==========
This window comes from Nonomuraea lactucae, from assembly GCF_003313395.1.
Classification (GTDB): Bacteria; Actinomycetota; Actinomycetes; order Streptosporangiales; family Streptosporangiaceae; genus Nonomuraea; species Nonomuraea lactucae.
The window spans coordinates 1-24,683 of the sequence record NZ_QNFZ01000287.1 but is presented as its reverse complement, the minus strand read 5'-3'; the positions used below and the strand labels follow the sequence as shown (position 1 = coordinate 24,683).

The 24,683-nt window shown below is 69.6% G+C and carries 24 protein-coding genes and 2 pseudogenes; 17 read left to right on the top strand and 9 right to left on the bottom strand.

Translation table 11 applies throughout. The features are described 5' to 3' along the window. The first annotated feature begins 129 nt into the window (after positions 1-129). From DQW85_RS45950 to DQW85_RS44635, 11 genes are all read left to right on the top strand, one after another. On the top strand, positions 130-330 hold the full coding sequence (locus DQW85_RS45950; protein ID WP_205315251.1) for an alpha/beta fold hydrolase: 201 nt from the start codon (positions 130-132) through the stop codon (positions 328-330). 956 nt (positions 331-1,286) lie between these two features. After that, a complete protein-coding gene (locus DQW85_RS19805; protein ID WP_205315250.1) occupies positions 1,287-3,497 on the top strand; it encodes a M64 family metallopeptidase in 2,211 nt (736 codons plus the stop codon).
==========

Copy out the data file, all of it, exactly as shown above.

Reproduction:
This window comes from Nonomuraea lactucae, from assembly GCF_003313395.1.
Classification (GTDB): Bacteria; Actinomycetota; Actinomycetes; order Streptosporangiales; family Streptosporangiaceae; genus Nonomuraea; species Nonomuraea lactucae.
The window spans coordinates 1-24,683 of the sequence record NZ_QNFZ01000287.1 but is presented as its reverse complement, the minus strand read 5'-3'; the positions used below and the strand labels follow the sequence as shown (position 1 = coordinate 24,683).

The 24,683-nt window shown below is 69.6% G+C and carries 24 protein-coding genes and 2 pseudogenes; 17 read left to right on the top strand and 9 right to left on the bottom strand.

Translation table 11 applies throughout. The features are described 5' to 3' along the window. The first annotated feature begins 129 nt into the window (after positions 1-129). From DQW85_RS45950 to DQW85_RS44635, 11 genes are all read left to right on the top strand, one after another. On the top strand, positions 130-330 hold the full coding sequence (locus DQW85_RS45950; protein ID WP_205315251.1) for an alpha/beta fold hydrolase: 201 nt from the start codon (positions 130-132) through the stop codon (positions 328-330). 956 nt (positions 331-1,286) lie between these two features. After that, a complete protein-coding gene (locus DQW85_RS19805; protein ID WP_205315250.1) occupies positions 1,287-3,497 on the top strand; it encodes a M64 family metallopeptidase in 2,211 nt (736 codons plus the stop codon).